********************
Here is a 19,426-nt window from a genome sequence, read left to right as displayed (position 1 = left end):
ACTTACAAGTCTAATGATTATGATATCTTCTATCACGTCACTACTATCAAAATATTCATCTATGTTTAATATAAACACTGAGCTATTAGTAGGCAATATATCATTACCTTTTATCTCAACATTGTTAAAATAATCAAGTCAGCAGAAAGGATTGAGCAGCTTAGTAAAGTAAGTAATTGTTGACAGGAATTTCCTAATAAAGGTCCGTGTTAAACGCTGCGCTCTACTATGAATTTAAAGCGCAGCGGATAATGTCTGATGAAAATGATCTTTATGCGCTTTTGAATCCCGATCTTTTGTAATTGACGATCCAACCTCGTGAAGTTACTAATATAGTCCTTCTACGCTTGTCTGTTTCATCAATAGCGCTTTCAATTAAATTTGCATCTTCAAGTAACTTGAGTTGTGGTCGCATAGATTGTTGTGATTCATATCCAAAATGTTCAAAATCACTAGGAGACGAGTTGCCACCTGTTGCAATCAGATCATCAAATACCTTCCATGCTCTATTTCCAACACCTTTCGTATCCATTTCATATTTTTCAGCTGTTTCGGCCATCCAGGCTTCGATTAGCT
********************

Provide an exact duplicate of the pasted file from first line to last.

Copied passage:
Here is a 19,426-nt window from a genome sequence, read left to right as displayed (position 1 = left end):
ACTTACAAGTCTAATGATTATGATATCTTCTATCACGTCACTACTATCAAAATATTCATCTATGTTTAATATAAACACTGAGCTATTAGTAGGCAATATATCATTACCTTTTATCTCAACATTGTTAAAATAATCAAGTCAGCAGAAAGGATTGAGCAGCTTAGTAAAGTAAGTAATTGTTGACAGGAATTTCCTAATAAAGGTCCGTGTTAAACGCTGCGCTCTACTATGAATTTAAAGCGCAGCGGATAATGTCTGATGAAAATGATCTTTATGCGCTTTTGAATCCCGATCTTTTGTAATTGACGATCCAACCTCGTGAAGTTACTAATATAGTCCTTCTACGCTTGTCTGTTTCATCAATAGCGCTTTCAATTAAATTTGCATCTTCAAGTAACTTGAGTTGTGGTCGCATAGATTGTTGTGATTCATATCCAAAATGTTCAAAATCACTAGGAGACGAGTTGCCACCTGTTGCAATCAGATCATCAAATACCTTCCATGCTCTATTTCCAACACCTTTCGTATCCATTTCATATTTTTCAGCTGTTTCGGCCATCCAGGCTTCGATTAGCT